ODC summer dance festival kicks off

At ODC Theater’s three-week summer festival, Bay Area dance trailblazers are mingling with cultural dance leaders and guest artists from across the nation in a showcase of contemporary and traditional works.

“Local Heroes/The Big Picture,” which opens today, is divided into three distinct programs featuring work by eight choreographers.

From Minneapolis-based choreographer Karen Sherman’s “Tiny Town” (an exploration of physical environment inspired by Midwestern landscapes) to Alex Ketley’s “Monument” (a tribute to a lost friend), the festival celebrates both local and national artists.

“Our festival is distinguished by the scope of the artists,” says Rob Bailis, director of ODC Theater. “I think they are much further apart across the program. We didn’t curate it for similarity, so you’re going to see a range of work. We’re just about the only festival this summer that’s going to be looking at national work and Bay Area work in the same context, and really showing how important Bay Area dance is nationally.”

“Local Heroes/The Big Picture” opens with a spotlight on visiting artists from SCUBA, ODC Theater’s national touring network for dance. Bailis describes the opening performances as “big visuals and theatrical in nature, almost like installation art.”

On the program is Philadelphia-based choreographer and director Kate Watson-Wallace’s “House,” a site-based installation piece that explores the space of an empty home and the memory of what used to be there.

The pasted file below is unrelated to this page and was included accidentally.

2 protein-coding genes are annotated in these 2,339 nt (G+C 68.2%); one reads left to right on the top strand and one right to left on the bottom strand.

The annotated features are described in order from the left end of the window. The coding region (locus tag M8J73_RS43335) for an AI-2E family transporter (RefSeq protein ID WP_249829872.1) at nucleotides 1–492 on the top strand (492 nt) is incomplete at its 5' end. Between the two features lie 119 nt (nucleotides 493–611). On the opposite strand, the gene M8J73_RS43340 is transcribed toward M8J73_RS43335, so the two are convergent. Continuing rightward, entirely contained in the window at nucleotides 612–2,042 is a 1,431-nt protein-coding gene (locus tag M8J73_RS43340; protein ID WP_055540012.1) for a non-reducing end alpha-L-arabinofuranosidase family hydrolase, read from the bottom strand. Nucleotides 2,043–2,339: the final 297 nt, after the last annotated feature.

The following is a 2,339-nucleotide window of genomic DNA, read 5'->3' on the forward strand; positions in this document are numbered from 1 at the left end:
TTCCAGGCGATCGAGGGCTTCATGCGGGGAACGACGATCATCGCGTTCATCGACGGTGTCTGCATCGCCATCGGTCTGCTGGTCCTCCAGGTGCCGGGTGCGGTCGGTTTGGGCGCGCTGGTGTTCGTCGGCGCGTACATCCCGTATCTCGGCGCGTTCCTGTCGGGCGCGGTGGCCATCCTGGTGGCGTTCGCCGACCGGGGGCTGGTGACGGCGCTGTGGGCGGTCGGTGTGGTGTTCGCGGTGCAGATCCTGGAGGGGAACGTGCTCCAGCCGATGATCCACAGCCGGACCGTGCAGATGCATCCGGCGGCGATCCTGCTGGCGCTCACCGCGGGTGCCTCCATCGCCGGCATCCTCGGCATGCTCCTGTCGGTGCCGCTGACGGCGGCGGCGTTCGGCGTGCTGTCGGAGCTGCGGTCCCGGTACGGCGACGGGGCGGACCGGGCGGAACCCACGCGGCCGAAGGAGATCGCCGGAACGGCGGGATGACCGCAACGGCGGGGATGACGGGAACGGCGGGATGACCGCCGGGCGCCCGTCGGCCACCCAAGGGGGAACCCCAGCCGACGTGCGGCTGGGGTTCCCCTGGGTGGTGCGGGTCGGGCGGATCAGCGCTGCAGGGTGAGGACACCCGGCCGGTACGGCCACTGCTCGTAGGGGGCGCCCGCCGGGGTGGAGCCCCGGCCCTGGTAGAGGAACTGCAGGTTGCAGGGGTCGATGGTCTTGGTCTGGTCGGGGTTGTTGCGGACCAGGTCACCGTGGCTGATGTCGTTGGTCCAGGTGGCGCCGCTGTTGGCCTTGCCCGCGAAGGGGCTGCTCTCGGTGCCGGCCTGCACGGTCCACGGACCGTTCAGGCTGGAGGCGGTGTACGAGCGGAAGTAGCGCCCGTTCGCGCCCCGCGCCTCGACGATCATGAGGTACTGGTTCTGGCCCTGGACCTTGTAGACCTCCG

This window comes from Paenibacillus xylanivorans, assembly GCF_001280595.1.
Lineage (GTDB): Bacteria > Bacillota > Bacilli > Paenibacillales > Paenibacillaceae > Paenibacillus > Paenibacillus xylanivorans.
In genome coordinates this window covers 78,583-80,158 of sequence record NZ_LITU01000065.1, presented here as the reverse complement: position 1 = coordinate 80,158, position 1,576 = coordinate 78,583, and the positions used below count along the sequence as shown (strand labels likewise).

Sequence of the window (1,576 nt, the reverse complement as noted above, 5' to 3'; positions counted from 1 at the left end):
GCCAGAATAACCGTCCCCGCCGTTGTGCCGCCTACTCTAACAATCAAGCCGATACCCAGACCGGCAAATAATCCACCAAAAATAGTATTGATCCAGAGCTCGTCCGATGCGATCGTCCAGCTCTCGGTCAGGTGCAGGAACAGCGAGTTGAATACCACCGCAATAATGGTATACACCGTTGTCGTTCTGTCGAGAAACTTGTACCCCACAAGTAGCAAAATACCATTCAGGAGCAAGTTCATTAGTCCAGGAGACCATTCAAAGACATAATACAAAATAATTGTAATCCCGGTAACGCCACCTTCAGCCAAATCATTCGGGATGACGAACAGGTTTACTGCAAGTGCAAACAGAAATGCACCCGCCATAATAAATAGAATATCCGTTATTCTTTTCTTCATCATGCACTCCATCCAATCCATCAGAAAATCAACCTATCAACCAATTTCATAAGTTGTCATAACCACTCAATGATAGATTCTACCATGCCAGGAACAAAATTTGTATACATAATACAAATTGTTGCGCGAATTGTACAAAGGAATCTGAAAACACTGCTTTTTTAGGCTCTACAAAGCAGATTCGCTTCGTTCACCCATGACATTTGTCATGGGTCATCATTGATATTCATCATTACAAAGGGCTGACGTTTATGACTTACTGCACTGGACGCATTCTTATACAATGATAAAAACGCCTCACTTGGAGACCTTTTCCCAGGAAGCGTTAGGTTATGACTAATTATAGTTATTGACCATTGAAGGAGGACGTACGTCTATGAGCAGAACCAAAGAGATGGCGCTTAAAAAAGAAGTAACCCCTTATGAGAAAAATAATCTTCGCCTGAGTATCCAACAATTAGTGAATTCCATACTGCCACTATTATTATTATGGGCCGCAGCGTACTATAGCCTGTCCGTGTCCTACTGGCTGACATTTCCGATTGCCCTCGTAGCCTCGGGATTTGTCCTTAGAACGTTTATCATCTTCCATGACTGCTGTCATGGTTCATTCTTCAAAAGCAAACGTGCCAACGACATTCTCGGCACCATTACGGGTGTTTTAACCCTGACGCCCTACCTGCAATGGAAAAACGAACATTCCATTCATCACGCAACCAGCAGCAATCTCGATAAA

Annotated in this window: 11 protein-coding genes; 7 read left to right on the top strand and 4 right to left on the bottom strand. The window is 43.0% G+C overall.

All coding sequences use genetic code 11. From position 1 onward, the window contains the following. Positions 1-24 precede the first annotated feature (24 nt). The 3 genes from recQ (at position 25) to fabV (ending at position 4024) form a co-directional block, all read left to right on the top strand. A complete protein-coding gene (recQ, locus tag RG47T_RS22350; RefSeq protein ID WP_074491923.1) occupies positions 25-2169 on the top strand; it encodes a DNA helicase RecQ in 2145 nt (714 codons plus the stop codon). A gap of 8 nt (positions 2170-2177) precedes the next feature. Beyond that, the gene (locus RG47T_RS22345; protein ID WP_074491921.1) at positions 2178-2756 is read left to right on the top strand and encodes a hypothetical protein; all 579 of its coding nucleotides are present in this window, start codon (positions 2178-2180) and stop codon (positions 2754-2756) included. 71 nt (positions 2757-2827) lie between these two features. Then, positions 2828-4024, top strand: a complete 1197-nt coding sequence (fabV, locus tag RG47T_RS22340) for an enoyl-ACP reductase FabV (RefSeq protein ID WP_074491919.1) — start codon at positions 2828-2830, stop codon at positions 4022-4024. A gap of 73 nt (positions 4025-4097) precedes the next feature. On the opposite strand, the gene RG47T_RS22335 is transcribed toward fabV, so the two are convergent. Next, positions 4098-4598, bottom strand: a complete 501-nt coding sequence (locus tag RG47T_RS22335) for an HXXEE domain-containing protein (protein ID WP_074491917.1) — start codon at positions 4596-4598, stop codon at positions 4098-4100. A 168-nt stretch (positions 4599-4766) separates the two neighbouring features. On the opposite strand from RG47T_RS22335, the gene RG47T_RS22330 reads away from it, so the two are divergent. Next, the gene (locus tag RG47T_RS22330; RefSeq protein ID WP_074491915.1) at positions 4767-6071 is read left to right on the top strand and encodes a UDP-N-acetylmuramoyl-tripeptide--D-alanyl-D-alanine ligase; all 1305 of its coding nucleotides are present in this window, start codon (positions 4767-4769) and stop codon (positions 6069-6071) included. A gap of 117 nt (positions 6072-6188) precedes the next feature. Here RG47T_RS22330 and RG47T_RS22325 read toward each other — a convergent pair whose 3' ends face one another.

Throughout the performance, the audience follows the dancers as they reenact the memory and the rituals of the people that once occupied the space, which fills the lobby of Project Artaud Theater.

“What was really important to me when making the piece was how close [the audience and performers] were and how intimate the situations became,” says Watson-Wallace. “It’s a different kind of dance — a different kind of performance when you’re that close. Culturally, I think we need that in our lives. We need to bring back that sense of intimacy, that sense of closeness and connection with each other.”

The second weekend of the program is local, spotlighting graduates of the ODC Artist-in-Residence program, which includes Yannis Adoniou, Manuelito Biag and Alex Ketley, whom Bailis calls “representative” of the future of Bay Area dance.

In the final week, Vishnu TattvaDas, Colette Eloi and Hearan Chang honor tradition — with a contemporary edge — performing dances from India, Haiti and Korea.

“I didn’t curate the piece topically at all,” says Bailis. “We’re asking questions about the cultural composition of our region and how that plays into the larger conversation of our country. This year, things are much more abstract. We’re dealing with dance and how dance is represented across the cultural fabric.”

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